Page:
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The Story Behind the Godrej Group Separation

Editor, TRANSFIN
Nov 2, 2021 11:29 AM 5 min read
Editorial

Six years ago, on the 119th founding anniversary of the Godrej Group, Adi Godrej made a crack out of GST, a hot topic back then, by marking the day as "Godrej Starts Today", i.e. G-S-T. 

Six years later, we are witnessing G-S-T as well. Only this time, it stands for "Godrej Separates Today".

The $4.1bn-valued Godrej Group of Industries announced last week that it has begun the official process of dividing the business between two groups. One, led by the brothers Adi and Nadir Godrej and the other, led by their cousins Jamshyd Godrej and Smitha Godrej Crishna. 

Why? Officially, the separation is the result of a "difference in business strategy" between both the groups which hold material stakes in the company. 

Unofficially, however, the story goes deeper and involves layers of unresolved differences between the scions of a 125-year-old family that is now into its fourth generation of corporate control.

Let's unravel a few layers, shall we?

The Godrej History

The company's archives date back to the 19th century when two Parsi brothers - Ardeshir Godrej and Pirojsha Godrej - founded it in 1897. Their debut business was selling locks, the demand for which scaled as a result of increased burglaries in Mumbai during that time. 

Over the years, the company diversified into different areas including soaps, real estate, appliances and even satellites. It gave the country its many market firsts - the first India-made fridge, the first soap made out of vegetable oil, the first ballot boxes used in independent India and the first indigenous typewriters.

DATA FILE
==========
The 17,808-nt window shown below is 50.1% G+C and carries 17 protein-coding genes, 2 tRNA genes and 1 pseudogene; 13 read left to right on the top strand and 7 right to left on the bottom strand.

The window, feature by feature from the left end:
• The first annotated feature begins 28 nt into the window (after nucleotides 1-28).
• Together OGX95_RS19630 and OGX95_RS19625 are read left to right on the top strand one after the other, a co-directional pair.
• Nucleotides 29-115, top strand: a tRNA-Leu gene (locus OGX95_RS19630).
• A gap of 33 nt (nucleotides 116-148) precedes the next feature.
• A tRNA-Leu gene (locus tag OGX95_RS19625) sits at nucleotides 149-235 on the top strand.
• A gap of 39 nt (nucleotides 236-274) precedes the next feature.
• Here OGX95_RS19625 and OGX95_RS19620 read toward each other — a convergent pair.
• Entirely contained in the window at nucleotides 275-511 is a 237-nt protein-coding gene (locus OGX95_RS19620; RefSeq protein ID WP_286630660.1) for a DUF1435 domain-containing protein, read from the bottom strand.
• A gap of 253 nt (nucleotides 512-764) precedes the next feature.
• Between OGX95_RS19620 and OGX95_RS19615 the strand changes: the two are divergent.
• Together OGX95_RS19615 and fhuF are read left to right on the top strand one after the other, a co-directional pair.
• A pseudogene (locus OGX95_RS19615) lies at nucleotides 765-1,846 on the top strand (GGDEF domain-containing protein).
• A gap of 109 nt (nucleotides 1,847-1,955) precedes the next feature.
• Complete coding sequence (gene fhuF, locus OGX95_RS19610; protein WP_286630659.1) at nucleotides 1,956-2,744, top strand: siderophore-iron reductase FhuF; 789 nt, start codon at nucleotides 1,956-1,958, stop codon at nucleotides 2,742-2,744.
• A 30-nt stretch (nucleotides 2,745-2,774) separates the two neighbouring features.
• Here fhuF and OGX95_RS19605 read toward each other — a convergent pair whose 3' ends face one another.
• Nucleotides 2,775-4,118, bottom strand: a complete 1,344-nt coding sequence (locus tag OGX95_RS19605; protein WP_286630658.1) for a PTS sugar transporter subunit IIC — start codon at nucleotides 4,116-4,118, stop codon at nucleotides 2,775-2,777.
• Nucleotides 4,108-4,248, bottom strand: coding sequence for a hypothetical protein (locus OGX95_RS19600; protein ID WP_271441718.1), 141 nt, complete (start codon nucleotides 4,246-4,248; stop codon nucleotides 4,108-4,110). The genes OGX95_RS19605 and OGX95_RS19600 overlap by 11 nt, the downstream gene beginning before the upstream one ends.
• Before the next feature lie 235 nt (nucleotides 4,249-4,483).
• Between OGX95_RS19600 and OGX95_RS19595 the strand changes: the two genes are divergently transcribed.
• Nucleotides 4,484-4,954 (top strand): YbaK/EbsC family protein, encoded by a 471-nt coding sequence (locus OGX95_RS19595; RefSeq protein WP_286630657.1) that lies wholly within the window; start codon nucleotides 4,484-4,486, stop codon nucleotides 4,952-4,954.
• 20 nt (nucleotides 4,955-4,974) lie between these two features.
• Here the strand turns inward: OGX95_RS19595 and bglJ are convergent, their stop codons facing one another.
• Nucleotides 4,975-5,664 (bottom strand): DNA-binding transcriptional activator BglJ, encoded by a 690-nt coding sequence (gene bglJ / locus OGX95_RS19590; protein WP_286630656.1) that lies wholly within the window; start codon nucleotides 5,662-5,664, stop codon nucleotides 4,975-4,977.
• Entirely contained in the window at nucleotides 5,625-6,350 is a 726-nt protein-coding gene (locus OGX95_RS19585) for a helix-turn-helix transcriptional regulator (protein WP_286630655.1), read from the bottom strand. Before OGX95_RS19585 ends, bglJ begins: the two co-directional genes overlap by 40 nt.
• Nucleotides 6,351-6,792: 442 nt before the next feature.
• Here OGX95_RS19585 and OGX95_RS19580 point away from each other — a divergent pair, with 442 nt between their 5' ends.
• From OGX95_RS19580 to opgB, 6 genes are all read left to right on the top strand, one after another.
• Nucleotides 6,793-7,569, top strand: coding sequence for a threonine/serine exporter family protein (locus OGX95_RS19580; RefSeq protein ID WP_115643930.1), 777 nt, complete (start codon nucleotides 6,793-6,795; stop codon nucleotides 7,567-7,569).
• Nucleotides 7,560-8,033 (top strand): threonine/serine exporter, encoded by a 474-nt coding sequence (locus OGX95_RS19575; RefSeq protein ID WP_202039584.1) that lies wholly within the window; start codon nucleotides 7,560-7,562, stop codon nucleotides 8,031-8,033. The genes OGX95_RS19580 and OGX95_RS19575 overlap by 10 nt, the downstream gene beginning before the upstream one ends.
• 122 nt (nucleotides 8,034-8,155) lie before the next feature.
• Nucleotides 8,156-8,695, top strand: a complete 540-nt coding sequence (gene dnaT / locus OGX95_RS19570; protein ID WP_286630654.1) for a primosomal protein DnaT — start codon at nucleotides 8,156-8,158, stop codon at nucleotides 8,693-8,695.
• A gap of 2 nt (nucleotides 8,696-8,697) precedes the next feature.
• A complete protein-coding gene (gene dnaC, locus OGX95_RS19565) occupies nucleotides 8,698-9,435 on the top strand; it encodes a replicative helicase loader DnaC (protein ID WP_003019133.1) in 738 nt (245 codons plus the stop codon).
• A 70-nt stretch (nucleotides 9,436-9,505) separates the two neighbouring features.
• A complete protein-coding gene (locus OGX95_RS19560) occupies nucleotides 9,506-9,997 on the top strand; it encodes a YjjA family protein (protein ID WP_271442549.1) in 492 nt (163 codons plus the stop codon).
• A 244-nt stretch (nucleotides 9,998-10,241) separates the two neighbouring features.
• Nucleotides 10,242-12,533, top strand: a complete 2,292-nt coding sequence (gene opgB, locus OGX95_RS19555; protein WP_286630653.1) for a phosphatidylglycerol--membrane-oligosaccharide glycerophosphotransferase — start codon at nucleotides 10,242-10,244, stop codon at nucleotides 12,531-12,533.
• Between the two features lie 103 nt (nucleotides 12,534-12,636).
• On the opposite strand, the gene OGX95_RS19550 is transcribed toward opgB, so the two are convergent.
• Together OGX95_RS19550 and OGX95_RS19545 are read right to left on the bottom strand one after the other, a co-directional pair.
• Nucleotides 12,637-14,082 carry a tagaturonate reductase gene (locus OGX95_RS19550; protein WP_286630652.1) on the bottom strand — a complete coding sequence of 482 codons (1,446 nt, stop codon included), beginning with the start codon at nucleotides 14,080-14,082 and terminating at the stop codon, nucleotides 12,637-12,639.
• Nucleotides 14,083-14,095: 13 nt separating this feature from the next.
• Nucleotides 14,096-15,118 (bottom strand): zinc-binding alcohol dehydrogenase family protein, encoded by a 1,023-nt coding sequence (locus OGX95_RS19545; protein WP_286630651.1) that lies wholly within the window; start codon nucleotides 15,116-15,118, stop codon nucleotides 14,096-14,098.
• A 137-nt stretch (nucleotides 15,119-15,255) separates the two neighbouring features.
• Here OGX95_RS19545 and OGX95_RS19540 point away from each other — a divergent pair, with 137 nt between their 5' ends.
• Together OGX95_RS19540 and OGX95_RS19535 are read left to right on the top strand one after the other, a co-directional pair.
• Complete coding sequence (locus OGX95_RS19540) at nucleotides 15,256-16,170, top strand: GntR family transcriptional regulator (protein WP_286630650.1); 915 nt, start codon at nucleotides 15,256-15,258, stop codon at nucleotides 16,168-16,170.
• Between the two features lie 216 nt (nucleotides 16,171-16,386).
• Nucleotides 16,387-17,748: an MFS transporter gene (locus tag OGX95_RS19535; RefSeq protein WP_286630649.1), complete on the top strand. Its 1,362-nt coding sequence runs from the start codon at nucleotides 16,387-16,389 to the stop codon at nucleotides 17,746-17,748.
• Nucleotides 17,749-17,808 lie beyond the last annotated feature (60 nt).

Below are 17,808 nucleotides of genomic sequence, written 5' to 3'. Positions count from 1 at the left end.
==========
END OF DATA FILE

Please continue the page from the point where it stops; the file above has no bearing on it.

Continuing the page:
The Godrej brand has become ubiquitous across the Indian consumer landscape with its products ranging from almirahs to air-conditioners to Cinthol soaps to components used in Chandrayaan's launch!

The listed entities of the Group are currently being controlled and run by Adi Godrej and his brother Nadir and largely their side of the family. However, the private-held Godrej & Boyce (also happens to be the holding company of the conglomerate) is headed by their cousin Jamshyd Godrej as the Chairman. He also sits on the board of all other key group companies.  

Basically, all key family members own shares in each other's companies and have board representations. There are also several cross holdings among family members and trusts. The fourth generation of the family is also in the process of entering into key management positions. 

All in all, the entangled ownerships, conflicting aspirations, inequality in managerial control and ownership stakes, all contributed to the rift that is driving the conglomerate's division now. 

But at the core of the discord lie the differences with regard to monetisation of lands owned by the family members. 

 

Land and Other Use(s)

Godrej & Boyce is currently the biggest private landowner in Mumbai with over 3,400 acres of land under ownership. As part of a family arrangement reached in 2011, the land parcel owned by the family in Vikhroli is supposed to be "co-developed" with Godrej Properties, the group's real-estate subsidiary (run by Pirojsha Godrej, son of Adi Godrej). 

If developed, the value of the land is expected to be around $12bn. But there's an issue. Over a third of the total area comprises mangrove forests and is ecologically sensitive. A part of the land has also been encroached upon. So development may not be a sound idea given the circumstances. 

And Jamshyd Godrej agrees. Bit of context: He is an environmentalist who sits on the board of organisations like the World Wildlife Fund. He was also named as one of the "richest green billionaires" by Forbes magazine in 2012. And so, as the Chairman of Godrej & Boyce, he continues to oppose the idea of "excessive development" as presented by his cousins.